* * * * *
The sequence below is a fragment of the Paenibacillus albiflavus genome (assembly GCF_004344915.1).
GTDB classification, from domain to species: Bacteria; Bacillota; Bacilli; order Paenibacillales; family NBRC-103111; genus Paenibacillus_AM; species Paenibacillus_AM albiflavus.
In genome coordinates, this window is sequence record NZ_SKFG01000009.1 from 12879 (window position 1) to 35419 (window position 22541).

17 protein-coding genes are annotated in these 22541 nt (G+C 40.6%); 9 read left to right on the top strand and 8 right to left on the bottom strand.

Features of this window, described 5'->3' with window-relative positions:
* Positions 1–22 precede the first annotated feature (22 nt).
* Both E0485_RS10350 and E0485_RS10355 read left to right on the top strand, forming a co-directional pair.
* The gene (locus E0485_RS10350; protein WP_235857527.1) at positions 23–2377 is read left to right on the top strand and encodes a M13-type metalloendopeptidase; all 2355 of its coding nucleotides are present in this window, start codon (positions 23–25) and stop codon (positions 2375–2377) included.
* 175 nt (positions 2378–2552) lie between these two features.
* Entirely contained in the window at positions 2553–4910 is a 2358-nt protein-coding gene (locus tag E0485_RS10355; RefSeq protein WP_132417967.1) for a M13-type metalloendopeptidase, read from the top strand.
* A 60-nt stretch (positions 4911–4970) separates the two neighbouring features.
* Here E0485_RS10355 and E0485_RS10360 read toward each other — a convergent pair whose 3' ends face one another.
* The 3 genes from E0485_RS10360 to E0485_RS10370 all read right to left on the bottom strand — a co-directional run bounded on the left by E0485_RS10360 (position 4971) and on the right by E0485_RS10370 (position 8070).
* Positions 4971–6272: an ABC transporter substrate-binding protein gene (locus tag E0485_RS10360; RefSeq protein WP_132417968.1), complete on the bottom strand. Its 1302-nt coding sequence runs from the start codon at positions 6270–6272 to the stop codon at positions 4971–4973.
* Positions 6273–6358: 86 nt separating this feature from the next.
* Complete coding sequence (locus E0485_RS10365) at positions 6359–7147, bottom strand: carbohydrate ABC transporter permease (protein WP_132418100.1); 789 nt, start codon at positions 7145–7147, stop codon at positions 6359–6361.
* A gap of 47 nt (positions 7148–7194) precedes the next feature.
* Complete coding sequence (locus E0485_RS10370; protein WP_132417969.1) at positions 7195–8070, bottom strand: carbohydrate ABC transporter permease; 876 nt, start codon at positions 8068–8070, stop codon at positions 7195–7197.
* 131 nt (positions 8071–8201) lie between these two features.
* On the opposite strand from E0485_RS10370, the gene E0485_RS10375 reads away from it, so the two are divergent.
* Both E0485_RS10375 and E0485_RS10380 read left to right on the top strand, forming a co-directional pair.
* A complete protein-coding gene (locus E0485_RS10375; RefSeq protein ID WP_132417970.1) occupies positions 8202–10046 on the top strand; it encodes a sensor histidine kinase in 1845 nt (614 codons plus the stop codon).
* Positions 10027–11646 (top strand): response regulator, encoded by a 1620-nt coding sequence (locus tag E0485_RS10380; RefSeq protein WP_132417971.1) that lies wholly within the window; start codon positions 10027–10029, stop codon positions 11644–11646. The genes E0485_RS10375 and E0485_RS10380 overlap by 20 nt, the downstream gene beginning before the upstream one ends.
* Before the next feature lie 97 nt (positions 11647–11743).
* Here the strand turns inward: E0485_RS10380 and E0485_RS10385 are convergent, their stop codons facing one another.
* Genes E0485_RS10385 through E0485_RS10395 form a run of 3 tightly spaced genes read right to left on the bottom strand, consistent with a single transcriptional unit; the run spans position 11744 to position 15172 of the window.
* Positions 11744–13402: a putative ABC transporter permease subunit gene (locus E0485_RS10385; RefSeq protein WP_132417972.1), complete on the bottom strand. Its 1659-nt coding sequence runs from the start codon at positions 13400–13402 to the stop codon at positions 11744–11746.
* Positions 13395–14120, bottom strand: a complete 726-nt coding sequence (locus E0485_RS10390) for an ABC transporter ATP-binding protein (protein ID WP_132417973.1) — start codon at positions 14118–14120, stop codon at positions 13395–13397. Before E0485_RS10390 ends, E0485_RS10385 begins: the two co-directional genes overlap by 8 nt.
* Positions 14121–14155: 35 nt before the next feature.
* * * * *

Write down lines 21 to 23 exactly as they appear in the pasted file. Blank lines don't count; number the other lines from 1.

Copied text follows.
* Both E0485_RS10375 and E0485_RS10380 read left to right on the top strand, forming a co-directional pair.
* A complete protein-coding gene (locus E0485_RS10375; RefSeq protein ID WP_132417970.1) occupies positions 8202–10046 on the top strand; it encodes a sensor histidine kinase in 1845 nt (614 codons plus the stop codon).
* Positions 10027–11646 (top strand): response regulator, encoded by a 1620-nt coding sequence (locus tag E0485_RS10380; RefSeq protein WP_132417971.1) that lies wholly within the window; start codon positions 10027–10029, stop codon positions 11644–11646. The genes E0485_RS10375 and E0485_RS10380 overlap by 20 nt, the downstream gene beginning before the upstream one ends.